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Features of the ANAO report into the 12-month Ceduna and East Kimberley region Cashless Debit Card Trial

One of the most astonishing features of the ANAO report, ‘The Implementation and Performance of the Cashless Debit Card Trial,’ apart from the conclusion that the trial had failed to prove the policy had reduced social harms, has to be the fact that no KPIs (key performance indicators) or measurement targets were put in place by the department to measure key trial objective criteria – including social harms!

Reviewing the section of the report titled ‘Assessment of evaluation KPIs against the criteria of relevant, reliable and complete’ – you come to see just how much of ‘Clayton’s trial’ this entire process has been. Nothing of relevant substance was ever actually recorded or measured.

The ANAO report focused on the first 12 months of the Cashless Debit Card trial and once you step past the department appeasing fluff of the first section, in their KPI evaluation the ANAO report found:

“3.53 Some data was not collected; and the data was inconsistent and not fit for purpose (e.g. some covered wider geographical areas). (see paragraph 3.31)”

So, vital data was not collected (or in the case of DV statistics, simply ignored); data collected was different between the sites and, as has been a pattern the LNP are fond of, regions not included in the CDCT roll out area were included in Orima evaluation:

“3.52 Anecdotal information reported to the Minister suggested an increase in school attendance, but ANAO analysis of state data available to Social Services showed that attendance was relatively stable for non-indigenous students but it had declined by 1.7 per cent for indigenous students, after the implementation of the trial compared to the same period (between May to August) in 2015.”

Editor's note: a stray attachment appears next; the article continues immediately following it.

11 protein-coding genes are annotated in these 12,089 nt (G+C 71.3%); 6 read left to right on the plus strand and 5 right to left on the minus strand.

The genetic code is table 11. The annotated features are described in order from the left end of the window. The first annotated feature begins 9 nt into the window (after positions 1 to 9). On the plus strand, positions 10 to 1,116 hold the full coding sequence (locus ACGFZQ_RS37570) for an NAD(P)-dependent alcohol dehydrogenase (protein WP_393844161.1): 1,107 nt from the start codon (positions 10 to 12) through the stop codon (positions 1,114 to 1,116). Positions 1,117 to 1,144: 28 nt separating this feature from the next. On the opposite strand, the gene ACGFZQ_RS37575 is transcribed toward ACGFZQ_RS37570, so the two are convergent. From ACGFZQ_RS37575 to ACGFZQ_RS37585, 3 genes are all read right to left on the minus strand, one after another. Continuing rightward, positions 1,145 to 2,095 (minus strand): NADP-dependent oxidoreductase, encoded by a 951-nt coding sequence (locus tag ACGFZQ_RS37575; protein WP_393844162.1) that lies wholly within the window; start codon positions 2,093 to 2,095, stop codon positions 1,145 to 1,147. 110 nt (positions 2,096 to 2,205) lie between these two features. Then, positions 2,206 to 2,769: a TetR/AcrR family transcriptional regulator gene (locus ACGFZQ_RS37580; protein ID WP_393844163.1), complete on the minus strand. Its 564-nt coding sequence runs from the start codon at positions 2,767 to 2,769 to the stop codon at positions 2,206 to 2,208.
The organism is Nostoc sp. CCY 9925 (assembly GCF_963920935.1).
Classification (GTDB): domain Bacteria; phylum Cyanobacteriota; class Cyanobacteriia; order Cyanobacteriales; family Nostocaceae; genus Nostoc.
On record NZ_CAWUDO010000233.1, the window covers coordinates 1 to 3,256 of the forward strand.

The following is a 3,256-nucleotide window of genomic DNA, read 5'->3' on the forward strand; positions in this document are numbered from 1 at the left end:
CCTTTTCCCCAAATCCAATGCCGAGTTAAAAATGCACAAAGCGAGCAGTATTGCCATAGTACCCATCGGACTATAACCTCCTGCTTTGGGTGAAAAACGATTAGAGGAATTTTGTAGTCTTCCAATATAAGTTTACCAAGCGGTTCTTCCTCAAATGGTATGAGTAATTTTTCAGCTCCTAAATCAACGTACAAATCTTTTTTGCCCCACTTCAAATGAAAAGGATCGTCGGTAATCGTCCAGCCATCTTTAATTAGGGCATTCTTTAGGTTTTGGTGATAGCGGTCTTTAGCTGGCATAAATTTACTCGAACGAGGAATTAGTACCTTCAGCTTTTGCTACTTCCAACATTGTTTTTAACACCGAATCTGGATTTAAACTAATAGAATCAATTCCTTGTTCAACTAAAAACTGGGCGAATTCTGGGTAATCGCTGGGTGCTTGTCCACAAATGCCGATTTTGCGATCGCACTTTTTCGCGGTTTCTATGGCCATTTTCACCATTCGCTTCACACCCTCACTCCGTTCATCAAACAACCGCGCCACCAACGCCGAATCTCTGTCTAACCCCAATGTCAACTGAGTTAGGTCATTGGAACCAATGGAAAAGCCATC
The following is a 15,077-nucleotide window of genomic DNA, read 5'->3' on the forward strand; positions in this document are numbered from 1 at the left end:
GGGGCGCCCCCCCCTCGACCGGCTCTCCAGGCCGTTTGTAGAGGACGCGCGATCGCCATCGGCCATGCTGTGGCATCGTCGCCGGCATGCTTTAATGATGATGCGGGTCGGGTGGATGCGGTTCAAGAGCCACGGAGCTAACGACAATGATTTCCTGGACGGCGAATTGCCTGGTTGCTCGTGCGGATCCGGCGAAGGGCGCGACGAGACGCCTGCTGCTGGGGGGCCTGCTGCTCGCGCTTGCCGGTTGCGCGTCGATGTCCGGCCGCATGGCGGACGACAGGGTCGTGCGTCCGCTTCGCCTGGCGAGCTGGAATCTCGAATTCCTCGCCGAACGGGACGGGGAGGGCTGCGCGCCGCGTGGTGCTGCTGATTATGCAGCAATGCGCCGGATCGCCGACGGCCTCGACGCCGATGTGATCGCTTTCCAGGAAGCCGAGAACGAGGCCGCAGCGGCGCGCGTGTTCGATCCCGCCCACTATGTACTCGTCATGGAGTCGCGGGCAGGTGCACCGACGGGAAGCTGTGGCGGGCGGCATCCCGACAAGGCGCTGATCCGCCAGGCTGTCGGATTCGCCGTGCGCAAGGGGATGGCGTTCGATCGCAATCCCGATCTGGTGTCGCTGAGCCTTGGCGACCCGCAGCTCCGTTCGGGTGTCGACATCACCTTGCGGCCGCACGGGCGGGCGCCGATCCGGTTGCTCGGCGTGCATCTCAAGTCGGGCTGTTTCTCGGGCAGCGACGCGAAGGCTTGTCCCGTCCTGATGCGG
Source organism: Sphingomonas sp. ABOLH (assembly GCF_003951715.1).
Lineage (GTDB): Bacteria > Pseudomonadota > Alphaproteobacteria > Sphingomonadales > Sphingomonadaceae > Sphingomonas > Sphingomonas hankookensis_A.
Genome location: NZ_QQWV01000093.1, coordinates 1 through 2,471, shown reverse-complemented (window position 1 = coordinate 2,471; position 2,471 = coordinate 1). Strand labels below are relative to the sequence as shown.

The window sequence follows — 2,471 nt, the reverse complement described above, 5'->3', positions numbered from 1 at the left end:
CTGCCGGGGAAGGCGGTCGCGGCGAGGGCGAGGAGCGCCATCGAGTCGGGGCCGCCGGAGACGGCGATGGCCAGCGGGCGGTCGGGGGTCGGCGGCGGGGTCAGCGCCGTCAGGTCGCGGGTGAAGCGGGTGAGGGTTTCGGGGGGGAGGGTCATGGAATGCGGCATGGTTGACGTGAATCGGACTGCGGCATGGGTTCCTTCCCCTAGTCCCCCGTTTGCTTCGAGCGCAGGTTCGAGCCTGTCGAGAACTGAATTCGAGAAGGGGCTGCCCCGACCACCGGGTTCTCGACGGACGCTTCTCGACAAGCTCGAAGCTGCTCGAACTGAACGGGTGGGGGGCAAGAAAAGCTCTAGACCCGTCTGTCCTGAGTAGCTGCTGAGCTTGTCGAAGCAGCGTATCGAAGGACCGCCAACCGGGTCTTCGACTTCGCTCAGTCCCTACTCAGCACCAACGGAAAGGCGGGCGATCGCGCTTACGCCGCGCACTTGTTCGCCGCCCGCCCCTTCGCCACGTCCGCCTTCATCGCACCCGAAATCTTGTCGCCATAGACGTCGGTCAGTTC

So rather than the spin, school attendance actually went down during the trial and evaluation period, and to our awareness, this was most likely due to the fact public buses do not accept the Indue card.

“3.51 The Minister was advised that there was a decrease in the total number of St John Ambulance call-outs in September 2016 compared to September 2015. Accounting for seasonality in the data, ANAO found, in analysing the data over a longer period, there was a 17 per cent increase in call-outs from April to October 2016 when compared to the previous year.”

This means that Government and Mindaroo/Generation One representatives have misrepresented the St Johns ambulance call out data to the parliament, in senate hearings and to the media and public several times.

“KPI was put in place to measure the success of support services that were part of the trial.”

This is astounding given the pretext for the trial was to prove the success/failure of the policy to reduce social harms. Outcomes on the ground recorded by these services, as opposed to collected curbside ‘perceptions’, are the only way to objectively measure trial objectives.

Their quantifiable outcomes establish the basis for verifiable results.

“No baseline set and no specific targets set to measure frequency/volume of gambling and associated problems.”

This is one of the four primary objectives for the card, yet it was never measured.

A reminder here that Keith Pitt did not provide any evidentiary data to Senate or anywhere else to prove his claim Centrelink recipients were responsible for unbelievably high rates of gambling in his electorate – gambling rates that have increased since the CDC trial began there.